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The RTS Boss Battle

March 19th, 2010 by Troy Goodfellow · 17 Comments · Design, RTS

In his mostly glowing review of Dawn of War 2: Chaos Rising, Bill Abner hits on one of my personal annoyances with RTS campaigns – the boss battle.

This annoyed me in the original game and it doesn’t serve its purpose any better in the expansion. It just makes no sense to me at all thematically that the big boss guy would wait until the end of the map to basically fight the marines solo rather than lead his/its troops on the field. Not only that but the boss fights are incredibly boring compared to the rest of the missions. It’s a rush to unleash hell on several squads of marines and a Chaos Dreadnought – not so much fun to just target the big baddie at the end of a level with very little cause for strategic planning.

DoW 2 is full of these. You lead your squad through hell to clear a map and then you find the big, bad general who probably has some special powers and take him/her down. It’s four against one and can be stressful in that enjoyable way that a tight RTS fight can be. Sometimes these boss fights can get downright silly though.

Supreme Commander 2 doesn’t have many boss fights, but in the second mission of the Illuminate campaign arc, a giant experimental unit comes out of nowhere. Oh no! Whatever will you do! You only have an army of three experimentals, ten bombers and 50 assorted other shiny metal weapons. Pardon me for not sharing the heroine’s fear and surprise.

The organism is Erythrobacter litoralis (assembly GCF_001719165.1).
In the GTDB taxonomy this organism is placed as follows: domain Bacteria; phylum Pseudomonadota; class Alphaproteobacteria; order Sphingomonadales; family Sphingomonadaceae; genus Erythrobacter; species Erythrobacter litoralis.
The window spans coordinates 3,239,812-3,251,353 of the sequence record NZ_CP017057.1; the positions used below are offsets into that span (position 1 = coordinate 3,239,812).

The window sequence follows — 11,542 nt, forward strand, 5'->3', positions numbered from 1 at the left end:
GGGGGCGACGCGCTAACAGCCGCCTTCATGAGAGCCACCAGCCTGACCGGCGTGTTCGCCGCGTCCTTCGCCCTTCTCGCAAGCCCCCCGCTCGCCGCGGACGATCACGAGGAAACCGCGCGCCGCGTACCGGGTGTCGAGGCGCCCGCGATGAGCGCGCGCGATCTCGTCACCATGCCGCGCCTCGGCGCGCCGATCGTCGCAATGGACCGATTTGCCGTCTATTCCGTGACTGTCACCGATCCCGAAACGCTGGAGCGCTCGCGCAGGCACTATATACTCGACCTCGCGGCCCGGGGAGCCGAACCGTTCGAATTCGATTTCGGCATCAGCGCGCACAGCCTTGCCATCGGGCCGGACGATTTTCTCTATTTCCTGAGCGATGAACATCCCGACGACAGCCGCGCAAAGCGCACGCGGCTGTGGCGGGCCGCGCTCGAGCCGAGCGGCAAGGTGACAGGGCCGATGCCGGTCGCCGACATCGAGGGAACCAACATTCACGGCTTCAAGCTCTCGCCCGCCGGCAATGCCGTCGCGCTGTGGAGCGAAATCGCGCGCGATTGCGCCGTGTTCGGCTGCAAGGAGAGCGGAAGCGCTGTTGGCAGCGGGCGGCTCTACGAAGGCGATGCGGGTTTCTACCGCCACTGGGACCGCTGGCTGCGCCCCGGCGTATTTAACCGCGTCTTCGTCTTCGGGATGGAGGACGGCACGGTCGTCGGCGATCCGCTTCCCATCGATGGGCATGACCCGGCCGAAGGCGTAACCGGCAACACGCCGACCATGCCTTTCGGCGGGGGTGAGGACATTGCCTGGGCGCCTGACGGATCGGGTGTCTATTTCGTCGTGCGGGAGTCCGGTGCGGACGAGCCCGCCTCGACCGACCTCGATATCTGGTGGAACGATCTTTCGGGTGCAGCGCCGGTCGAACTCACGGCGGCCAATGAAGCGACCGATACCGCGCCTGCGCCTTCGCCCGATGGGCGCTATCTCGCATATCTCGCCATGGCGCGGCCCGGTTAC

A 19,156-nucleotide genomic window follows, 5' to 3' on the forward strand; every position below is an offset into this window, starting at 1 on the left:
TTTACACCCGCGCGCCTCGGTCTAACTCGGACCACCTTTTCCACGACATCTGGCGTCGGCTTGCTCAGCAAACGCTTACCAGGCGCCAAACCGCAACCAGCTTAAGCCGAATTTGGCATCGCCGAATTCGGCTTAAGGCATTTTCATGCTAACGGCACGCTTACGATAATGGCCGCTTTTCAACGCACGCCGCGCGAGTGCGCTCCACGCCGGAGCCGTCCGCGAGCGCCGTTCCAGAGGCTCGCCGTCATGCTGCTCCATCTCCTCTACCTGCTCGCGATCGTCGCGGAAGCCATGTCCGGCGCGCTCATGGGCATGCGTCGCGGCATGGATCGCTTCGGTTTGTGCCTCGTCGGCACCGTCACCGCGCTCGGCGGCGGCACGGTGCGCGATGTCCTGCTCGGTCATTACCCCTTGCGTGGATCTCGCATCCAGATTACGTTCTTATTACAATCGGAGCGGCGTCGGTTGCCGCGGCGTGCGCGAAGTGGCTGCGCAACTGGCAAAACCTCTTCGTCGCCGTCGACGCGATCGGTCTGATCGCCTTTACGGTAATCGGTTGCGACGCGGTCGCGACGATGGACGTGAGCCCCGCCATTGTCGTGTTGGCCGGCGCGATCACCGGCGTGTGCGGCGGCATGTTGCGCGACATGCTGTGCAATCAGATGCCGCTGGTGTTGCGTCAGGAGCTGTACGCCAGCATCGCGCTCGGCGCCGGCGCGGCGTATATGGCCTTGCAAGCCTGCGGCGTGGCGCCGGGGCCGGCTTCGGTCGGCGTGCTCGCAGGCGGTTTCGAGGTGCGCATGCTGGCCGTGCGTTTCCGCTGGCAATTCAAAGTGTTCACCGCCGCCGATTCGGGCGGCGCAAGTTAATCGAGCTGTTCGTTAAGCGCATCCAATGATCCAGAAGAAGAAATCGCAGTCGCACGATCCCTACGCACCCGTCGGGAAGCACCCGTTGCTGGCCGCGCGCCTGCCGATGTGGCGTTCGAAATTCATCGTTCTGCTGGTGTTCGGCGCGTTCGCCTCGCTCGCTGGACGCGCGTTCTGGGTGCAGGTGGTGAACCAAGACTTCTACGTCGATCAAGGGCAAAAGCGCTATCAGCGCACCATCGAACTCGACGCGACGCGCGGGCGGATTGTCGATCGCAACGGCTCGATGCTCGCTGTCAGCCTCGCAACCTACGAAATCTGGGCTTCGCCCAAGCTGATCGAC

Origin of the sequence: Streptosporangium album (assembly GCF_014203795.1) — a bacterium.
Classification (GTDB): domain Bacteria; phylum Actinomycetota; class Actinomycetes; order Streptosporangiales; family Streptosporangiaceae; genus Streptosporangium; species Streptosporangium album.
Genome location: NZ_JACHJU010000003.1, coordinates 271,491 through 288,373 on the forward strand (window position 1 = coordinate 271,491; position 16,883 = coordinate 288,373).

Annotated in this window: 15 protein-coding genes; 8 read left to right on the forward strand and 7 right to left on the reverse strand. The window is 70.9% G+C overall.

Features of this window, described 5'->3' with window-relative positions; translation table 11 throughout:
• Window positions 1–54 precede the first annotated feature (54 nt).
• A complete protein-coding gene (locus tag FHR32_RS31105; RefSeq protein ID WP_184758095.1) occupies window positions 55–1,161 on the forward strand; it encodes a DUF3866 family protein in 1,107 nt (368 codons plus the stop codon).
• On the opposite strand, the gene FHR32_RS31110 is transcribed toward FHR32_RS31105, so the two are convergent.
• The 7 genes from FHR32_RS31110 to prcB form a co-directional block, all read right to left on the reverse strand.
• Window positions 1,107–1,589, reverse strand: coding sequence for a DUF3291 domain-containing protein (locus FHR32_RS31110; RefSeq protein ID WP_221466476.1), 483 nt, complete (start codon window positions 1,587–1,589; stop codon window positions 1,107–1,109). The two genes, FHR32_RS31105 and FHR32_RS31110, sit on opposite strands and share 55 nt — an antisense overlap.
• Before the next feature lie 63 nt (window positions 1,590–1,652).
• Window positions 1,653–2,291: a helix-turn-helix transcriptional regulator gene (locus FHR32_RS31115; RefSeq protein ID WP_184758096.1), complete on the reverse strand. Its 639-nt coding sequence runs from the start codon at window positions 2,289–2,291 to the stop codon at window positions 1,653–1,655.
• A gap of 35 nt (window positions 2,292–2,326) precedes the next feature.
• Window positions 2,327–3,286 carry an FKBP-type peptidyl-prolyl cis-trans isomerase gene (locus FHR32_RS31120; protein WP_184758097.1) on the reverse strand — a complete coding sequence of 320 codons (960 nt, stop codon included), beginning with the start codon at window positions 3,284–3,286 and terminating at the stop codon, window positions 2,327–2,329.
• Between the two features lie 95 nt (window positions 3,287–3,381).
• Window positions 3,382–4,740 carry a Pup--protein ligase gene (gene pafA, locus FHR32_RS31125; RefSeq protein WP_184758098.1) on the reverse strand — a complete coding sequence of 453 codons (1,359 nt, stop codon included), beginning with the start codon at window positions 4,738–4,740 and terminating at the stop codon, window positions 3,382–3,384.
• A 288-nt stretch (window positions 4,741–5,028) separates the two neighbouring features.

The boss fight is a holdover from martial arts and James Bond movies. Once the hero has cut through a forest of henchmen, he must face off against their leader. He’s not always the final leader, but somebody in the hierarchy. Fantasy RPGs follow this trope and in this character arc concept it makes sense. You the hero are getting closer to your enemy by taking down his entourage one villain (and a hundred expendable ensigns) at a time. Personally, I was pleasantly annoyed by Baldur’s Gate when one boss character escapes from a fight – you end up meeting him again at the side of the arch-foozle. Then you kill him.

Real time strategy really doesn’t work like that, or it shouldn’t. Yes, the story campaigns generally follow the same heroic arc, but Abner is right to point that it makes for poor strategy to leave your strongest unit behind the rest of the army, standing on a platform and waiting for a squad of space marines to fight it. This is a war, and if your general is your strongest unit, you move it to the front line and support him/her with whatever it takes to stay safe and deadly.